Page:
But I want to want to do more of our mending. I aspire to be all kinds of Depression-era/wartime thrifty, resourceful, and virtuous (don't we all?).
Remember Joe's "old man jeans," which I made last November? I called them old man jeans because they are (a) pleated front and high waisted; and (b) made from vivid, deep, bright blue denim.
Well, Joe wore them to death this past winter, and while they are still pleated and high-waisted, they are no longer bright blue. In fact, they are now soft, faded, and starting to blow out at the knees. But they still fit (mostly), and I think they still have some life left in them.
|Joe now wears through his clothes before growing out of them. Not because he isn't growing fast, but because he is that hard on clothes.|
Inspired by Mikhaela and her darning, I decided to "make do and mend" and patch the knees. I figured this warranted using some of my new and super-precious Echino choo-choo trains (more projects with this fabric coming soon!). The trains don't really go with the band-aid flannel lining on these pants, but you rarely see the lining when the pants are in use anyway.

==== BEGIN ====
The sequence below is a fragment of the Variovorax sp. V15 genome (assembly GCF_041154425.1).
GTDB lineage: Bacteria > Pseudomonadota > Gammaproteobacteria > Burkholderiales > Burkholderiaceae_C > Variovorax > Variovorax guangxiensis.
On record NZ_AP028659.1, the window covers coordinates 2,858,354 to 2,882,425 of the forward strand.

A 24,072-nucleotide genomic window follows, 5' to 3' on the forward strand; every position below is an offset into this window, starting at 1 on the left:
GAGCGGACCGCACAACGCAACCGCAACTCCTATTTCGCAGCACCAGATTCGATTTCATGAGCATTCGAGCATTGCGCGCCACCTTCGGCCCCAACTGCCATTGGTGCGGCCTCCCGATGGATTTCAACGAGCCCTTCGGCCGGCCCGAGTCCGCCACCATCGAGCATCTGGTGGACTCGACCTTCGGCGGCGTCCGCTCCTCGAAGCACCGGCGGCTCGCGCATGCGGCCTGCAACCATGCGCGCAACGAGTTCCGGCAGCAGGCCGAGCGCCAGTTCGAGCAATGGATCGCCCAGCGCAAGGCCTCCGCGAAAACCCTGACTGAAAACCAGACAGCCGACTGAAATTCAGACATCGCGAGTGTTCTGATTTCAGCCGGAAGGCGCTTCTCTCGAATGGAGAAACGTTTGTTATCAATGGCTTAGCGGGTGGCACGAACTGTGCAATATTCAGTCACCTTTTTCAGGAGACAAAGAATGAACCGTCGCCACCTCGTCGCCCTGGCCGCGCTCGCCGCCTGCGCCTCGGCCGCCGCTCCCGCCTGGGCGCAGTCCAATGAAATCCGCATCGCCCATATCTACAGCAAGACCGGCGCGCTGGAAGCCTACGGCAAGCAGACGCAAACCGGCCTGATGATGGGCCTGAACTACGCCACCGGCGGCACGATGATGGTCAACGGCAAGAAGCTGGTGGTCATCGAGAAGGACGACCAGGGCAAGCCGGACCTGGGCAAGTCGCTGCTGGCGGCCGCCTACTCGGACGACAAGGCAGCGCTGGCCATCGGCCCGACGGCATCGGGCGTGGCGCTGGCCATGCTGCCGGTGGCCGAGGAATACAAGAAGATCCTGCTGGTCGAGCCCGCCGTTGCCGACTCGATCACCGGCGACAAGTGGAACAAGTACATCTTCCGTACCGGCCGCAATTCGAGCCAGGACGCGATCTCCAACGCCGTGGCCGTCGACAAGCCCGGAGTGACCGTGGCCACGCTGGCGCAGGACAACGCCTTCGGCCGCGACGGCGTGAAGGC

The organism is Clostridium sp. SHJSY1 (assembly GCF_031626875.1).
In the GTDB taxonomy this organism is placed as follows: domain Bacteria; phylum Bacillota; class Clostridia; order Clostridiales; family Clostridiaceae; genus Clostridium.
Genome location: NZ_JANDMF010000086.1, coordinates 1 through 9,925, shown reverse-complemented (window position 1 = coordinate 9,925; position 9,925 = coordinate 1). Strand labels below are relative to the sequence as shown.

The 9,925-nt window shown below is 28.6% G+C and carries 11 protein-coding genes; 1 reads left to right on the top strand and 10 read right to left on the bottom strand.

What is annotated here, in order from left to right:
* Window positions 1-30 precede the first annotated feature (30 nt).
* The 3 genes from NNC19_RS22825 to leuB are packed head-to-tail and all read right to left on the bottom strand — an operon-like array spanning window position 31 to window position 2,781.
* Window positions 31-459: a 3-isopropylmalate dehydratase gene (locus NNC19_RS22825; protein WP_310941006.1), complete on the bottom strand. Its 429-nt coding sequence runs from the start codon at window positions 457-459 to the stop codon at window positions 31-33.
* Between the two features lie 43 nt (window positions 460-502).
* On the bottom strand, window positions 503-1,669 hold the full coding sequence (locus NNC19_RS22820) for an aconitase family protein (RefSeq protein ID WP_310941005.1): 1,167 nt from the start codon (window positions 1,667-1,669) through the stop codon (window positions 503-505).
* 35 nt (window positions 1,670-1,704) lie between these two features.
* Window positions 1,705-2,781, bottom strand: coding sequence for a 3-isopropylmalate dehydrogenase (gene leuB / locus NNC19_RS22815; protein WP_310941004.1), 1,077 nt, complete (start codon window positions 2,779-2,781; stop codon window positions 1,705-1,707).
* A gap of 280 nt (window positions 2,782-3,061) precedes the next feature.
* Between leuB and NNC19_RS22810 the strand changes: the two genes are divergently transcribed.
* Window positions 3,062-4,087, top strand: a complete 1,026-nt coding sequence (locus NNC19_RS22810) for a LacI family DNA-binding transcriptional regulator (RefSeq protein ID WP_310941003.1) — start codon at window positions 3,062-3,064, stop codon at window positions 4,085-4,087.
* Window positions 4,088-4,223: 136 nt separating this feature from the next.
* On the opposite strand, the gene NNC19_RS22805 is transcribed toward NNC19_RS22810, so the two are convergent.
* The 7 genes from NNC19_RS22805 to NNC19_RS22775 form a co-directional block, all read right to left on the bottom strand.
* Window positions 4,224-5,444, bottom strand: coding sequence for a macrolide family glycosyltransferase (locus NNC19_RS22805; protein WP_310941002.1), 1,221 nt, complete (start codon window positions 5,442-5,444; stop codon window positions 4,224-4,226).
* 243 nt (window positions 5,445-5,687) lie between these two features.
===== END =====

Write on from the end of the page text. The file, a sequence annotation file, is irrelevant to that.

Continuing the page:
|Band-aids and trains.|
The hardest part of patching knees is getting those darn knees under the sewing machine foot! If anything, this is even harder with little boy pants than it is with giant man pants. Rolling the pants up helps some, but it is still pretty tricky.
I went very simple and just zig-zagged around the knee-patches. Done and done.
And here are some photos of the semi-old-man-jeans in action.When I put them on Joe this morning, he was excited at first, then annoyed and wanted "different pants!" and then got over it and wore his train-patched pants happily. Life with an almost-three-year-old!!
|Train patches, train t-shirts, toy trains, and random detritus.|
|Walking on the train tracks.|
Steve always blows out the knees in his jeans too. Do you think he would like train fabric knee-patches? (He might!)